- They are blessed not just to have someone. They are blessed to have you.
The ugly side of this blessing is that parents are also the shortest distance from their child’s heart to hypocrisy, apathy, resentment, and rebellion. Each day’s decisions are building something in their hearts. You have the opportunity to ensure what it is.
We are currently living in difficult financial times (not that you need me to tell you, or anything). When we experience a difficult situation of any kind (more than just financial), we have an opportunity to learn valuable lessons. Among them, we should learn how to improve the situation. There are several questions we need to ask--and answer--along the way in order to get to that intended destination.
I'm not an economist. I'm not a politician. And I'm not a politician who thinks he's an economist. The purpose of this post--and the ones that follow--is not to be political, dogmatic, or controversial. During difficult times, it's a temptation to let emotion override reason; our goal, however, is to exercise reason by asking and answering pointed questions concerning our current economic climate.
We could spend a long time figuring out exactly what policies and factors led to our current recession. We know a lot of people made some stupid choices. But we also want to know who messed up, right? The government blames businesses. Businesses blame the government. New government blames the old government. The unemployed blame the employed. The employed blame the unemployed. We're quick to blame someone--anyone--just not ourselves.
Most Americans have taken full advantage of a credit-based economy over the past several years and decades. That means we as consumers have spent more than we have earned. Banks have loaned more than they could afford to people they shouldn't have loaned to. Americans have tallied up debt on credit cards, car financing, mortgages, department store cards, home equity lines of credit, payday loans, and any other possible way to get something they simply can't afford with cash. Eventually, the sources of the given credit come calling for their money--especially when their lender comes after them. Though a portion of the downturn is cyclical, we are largely victims of our own dependency on credit and debt. In order to move forward, it's important that we recognize our role in getting ourselves into financial trouble.
We as Christians shouldn't be surprised by the answer to "Who's to blame?" Accepting personal responsibility is at the very heart of becoming a Christian. We submit to God because we realize our sinful shortcomings. We regularly admit to and repent of sin that creeps into our lives. Just as we recognize our spiritual shortcomings, we must have the courage to admit that our poor financial choices contributed to our nation's economic recession. Only by admitting fault can we accept the personal responsibility to improve the situation.
"Count it all joy, my brothers, when you meet trials of various kinds, for you know that the testing of your faith produces steadfastness." James 1:2-3
I love surfing the internet on April Fool's Day. It's a virtual game of "I Spy" to find the fake blog posts, the new upgrade to Gmail (this year it's Autopilot), and other attempts to get people to bite hook, line, and sinker. I've not been creative enough to devise a good April Fool's joke myself (I briefly considered complementing Lane Kiffin's public relations genius), but I love the hoopla surrounding the day. Based on my posting schedule, you might think me making a post at all is a joke .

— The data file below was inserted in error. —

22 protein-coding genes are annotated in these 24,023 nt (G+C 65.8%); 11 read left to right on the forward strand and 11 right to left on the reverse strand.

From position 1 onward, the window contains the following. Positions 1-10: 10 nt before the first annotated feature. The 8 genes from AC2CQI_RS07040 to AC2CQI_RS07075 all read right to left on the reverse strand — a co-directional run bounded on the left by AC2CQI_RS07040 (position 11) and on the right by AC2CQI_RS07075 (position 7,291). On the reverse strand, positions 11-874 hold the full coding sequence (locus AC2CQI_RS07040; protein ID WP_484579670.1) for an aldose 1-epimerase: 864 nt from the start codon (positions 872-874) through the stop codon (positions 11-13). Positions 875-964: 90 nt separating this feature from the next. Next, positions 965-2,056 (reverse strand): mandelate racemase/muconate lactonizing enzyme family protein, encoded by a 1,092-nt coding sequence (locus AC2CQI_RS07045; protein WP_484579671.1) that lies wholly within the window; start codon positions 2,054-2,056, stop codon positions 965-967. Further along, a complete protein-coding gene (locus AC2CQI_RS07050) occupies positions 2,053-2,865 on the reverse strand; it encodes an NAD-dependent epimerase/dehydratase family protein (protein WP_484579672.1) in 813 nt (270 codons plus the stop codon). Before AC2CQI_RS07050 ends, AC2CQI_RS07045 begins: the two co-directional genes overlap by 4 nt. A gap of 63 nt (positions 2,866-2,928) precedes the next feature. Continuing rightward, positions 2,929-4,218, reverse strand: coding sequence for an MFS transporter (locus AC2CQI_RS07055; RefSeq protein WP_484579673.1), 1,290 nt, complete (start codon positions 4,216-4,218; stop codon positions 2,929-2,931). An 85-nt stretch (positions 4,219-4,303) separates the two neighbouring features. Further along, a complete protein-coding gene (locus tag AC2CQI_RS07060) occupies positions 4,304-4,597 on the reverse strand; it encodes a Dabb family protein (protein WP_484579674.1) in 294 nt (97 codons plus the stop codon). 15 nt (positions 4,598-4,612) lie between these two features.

This year, my mind turned toward the word of God. "The fool says in his heart, 'There is no God.' They are corrupt, they do abominable deeds, there is none who does good" (Ps. 14:1, ESV).
Something heavy and heartbreaking struck me this morning about this verse. I am a fool. I've never uttered the phrase "There is no God." I've never formulated an elaborate argument against the existence of God. But the verse isn't pointing the finger at the staunch, Richard Dawkins-like atheists. "The fool says in his heart...they do abominable deeds...there is none who does good." The "fool" label isn't just reserved for those who articulate a disbelief in God, but also for those who act as if He doesn't exist.
When I presume on God's grace and act in my own selfish interests, I'm a fool (Rom. 6:1-2).
When I talk badly about someone God created with a grand and glorious purpose in His spiritual kingdom, I'm a fool (Eph. 4:29).
When I convince myself this life is about "stuff" and how much of it I can accumulate, I'm a fool (Luke 12:13-21)
When I stretch, bend, or hide the truth--even when I'm doing something I think needs to be done--I'm a fool (Col. 3:9-10).
When I attempt to fulfill a God-given need in an ungodly way, I'm a fool (Matt. 4:2-4).
When I put off encouraging a brother or sister because "there's always tomorrow," I'm a fool (Heb. 3:13).
When I minimize God's standards of purity by surrounding myself with unholy people/watching unholy TV & movies/going to unholy places, I'm a fool (Eph. 5:3-12).
When I think that God won't do what He says He will do when I dishonor the blood of Christ, I'm a fool (Heb. 10:29-31).
"Father, help me to stop living as a fool--as if You don't exist. Thank you for forgiving the foolish (1 Jn. 1:9)."
Listened to a Catalyst Podcast yesterday. In the intro, there's this quote by Andy Stanley:
Leadership is a stewardship. It is temporary. And you're accountable.